and pines, but the transition area has not been mapped as a separate unit. On map sheet 7 two separate sand and mud units, those with dominantly pine trees as natural vegetation, are recognized. The two sandy mud— pine forests units have overall slightly sandier soils, which, along with the difference in vegetation, distinguish them from the sandy mud— oak forest units. Otherwise, substrate composition is similar. The transition in soil and vegetation probably results from the progressive increase in rainfall in East Texas.
The sandy mud— prairie units have fine sandy loam and clay loam A horizons and clay B horizons. These units are common in areas of Wilcox outcrop only on map sheets 1 and 2, are rare in the Wilcox outcrop on sheets 3 and 4, and occur only in the Midway Group on sheets 5 through 7. The fine-grained soils probably reflect both finer grained substrates and lesser rainfall in the southwestern parts of the environmental geologic maps. Natural vegetation consists of prairie grass and mesquite throughout map sheets 1 through 6 but changes to oaks on sheet 7. Today, areas of sandy mud— prairie units are commonly cleared for cropland or pastureland. When settlers first came to East Texas, and to some extent even now, the sandy mud— prairies were areas of prairie among thick oak forests.
The substrate of the sandy mud units was deposited in interchannel areas by Tertiary river systems. Peats were also deposited in the interchannel areas and were eventually transformed to lignite; all present lignite mining is in the sandy mud units, and undoubtedly almost all future mining will also be there. Lignite mining may, however, intersect other units where the sandy mud substrate dips underneath them.
The sand and mud units are the most variable of any of the environmental geologic units in substrate composition and in proportion of sand and mud. The variation is on a local scale, however, and is difficult to recognize, especially because of the homogenizing influence of soil development. Nevertheless, each of the sand and mud units contains thin, but permeable, interbedded sand layers. The sands give the sand and mud units important potential as aquifers, and the proportion of sand to mud in the different units determines their hydrologic characteristics.
Runoff and erosion are major processes acting on the sand and mud units. In many places erosion has cut through the protective cover of vegetation and soil to produce deep, steep-walled gullies. Clearing of the vegetative cover for agriculture has aggravated erosion and produced such extensive gully systems that large tracts of land were made unusable. Because much mining and reclamation will occur in this substrate, its erodability is an important characteristic.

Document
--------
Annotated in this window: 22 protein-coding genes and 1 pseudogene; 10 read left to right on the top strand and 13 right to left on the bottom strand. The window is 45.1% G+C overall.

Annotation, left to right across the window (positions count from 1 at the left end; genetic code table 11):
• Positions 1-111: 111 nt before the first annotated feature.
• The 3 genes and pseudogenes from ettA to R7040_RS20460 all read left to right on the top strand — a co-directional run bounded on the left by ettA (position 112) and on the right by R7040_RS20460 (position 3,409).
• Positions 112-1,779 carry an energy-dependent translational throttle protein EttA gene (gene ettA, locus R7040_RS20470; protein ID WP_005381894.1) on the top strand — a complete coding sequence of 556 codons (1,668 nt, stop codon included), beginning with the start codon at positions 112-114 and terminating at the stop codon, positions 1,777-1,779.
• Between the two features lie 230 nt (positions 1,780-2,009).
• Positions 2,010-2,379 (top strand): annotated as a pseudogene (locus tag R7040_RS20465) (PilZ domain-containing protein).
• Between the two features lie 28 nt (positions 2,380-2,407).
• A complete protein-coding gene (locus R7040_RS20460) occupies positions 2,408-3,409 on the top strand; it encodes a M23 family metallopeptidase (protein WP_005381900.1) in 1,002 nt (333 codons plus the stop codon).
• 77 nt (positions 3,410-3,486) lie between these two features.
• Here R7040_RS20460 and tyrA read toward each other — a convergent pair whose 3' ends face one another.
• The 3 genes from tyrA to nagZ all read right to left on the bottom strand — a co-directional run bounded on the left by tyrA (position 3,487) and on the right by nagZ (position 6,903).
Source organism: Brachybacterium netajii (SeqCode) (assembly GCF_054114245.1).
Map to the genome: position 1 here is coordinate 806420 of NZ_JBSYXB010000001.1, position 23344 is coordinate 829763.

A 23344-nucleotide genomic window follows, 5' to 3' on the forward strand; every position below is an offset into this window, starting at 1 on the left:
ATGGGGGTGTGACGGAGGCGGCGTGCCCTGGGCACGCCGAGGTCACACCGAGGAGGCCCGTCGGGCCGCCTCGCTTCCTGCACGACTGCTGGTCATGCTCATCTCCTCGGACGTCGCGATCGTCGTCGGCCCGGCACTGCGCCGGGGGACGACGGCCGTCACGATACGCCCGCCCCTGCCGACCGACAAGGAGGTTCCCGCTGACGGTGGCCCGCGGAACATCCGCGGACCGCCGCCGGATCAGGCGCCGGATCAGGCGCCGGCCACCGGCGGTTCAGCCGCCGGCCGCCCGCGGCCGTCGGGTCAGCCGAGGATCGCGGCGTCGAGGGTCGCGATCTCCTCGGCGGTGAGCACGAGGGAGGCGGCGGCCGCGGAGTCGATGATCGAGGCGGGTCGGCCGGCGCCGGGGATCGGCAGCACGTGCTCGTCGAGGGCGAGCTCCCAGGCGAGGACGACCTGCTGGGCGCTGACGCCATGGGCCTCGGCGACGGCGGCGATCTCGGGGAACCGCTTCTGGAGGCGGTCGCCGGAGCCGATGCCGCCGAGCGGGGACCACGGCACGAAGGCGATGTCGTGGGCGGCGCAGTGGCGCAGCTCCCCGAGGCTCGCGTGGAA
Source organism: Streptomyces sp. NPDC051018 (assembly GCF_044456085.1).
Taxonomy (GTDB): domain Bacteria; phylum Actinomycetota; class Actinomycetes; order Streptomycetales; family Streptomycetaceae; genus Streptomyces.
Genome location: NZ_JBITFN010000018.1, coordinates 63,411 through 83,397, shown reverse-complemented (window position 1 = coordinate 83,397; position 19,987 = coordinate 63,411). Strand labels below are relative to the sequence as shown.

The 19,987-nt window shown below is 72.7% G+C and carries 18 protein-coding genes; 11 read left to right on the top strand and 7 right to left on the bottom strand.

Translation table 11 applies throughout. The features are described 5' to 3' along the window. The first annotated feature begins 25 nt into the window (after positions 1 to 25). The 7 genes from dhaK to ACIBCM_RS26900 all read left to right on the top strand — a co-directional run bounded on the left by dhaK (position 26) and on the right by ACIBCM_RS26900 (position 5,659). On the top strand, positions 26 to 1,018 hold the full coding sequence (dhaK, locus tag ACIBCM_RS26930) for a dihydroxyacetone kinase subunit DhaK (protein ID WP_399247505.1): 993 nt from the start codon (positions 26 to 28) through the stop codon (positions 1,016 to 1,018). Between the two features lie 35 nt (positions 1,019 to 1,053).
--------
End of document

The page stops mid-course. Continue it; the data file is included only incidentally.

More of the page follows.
Clay Mud Units— The clay mud unit has a clay substrate and develops clay and clay loam soils of high
shrink-swell capacity. The clay mud unit is rare in the Wilcox Group except south of the Colorado River. In the mapped region its major occurrence is in the adjacent, underlying Midway Group, but even in the Midway strata it does not occur north of the area depicted on sheet 4. Clay soils developed on the clay substrate are highly fertile and extensively cultivated.
Miscellaneous Substrate Units.— lron-cemented sands and muds compose the substrate of two units. In areas of the most extensive iron-cementing the substrate material is highly indurated and resistant to erosion. The resistant material forms high-relief iron cemented uplands with slopes commonly greater than 1 0 percent. Most of the few rock outcrops of East Texas consist of ironstone. The steep slopes and rocky soil limit use to rangeland. The high-relief iron-cemented upland unit grades into rolling ironstone and sand with a decrease in amount of iron-cementing and an increase in the proportion of uncemented sands. Slopes are less than 8 percent, and there are no indurated outcrops; soils are commonly red and have abundant ironstone concretions. Vegetation on both units grades from oaks and rarely mesquite (sheet 1 ) to oaks and pines (sheet 6) and oaks, pines, and hickory (sheet 7).
Surface-mined and surface-mined/reclaimed land are two related man-made units. The units are subdivided as to whether mining was for lignite (M 1) or for clay, sand, gravel, or ironstone (M 2). Some areas mined for lignite have been or are being reclaimed as shown by an overlay pattern on the accompanying maps. No areas mined for other materials have been reclaimed; most such unreclaimed areas are barren ground with little or no productive use or borrow pits or quarries partly filled with water.
Two additional overlay patterns were used to modify mapped units. One is for flood-prone land, land upstream from reservoirs and below spillway elevation. These lands could be flooded during periods of high water in the reservoir. The flood-prone land description can modify all other units, and all other characteristics are simply those of the modified unit.
The other overlay pattern indicates low terraces. Historical evidence indicates that certain low terraces along major rivers have been inundated during low frequency, high-magnitude floods. These terraces do not show geomorphic evidence of flooding, however, and cannot be mapped as floodplains. The low-terrace designation is restricted to terraces no more than 3 m (10 ft) above the identified floodplain.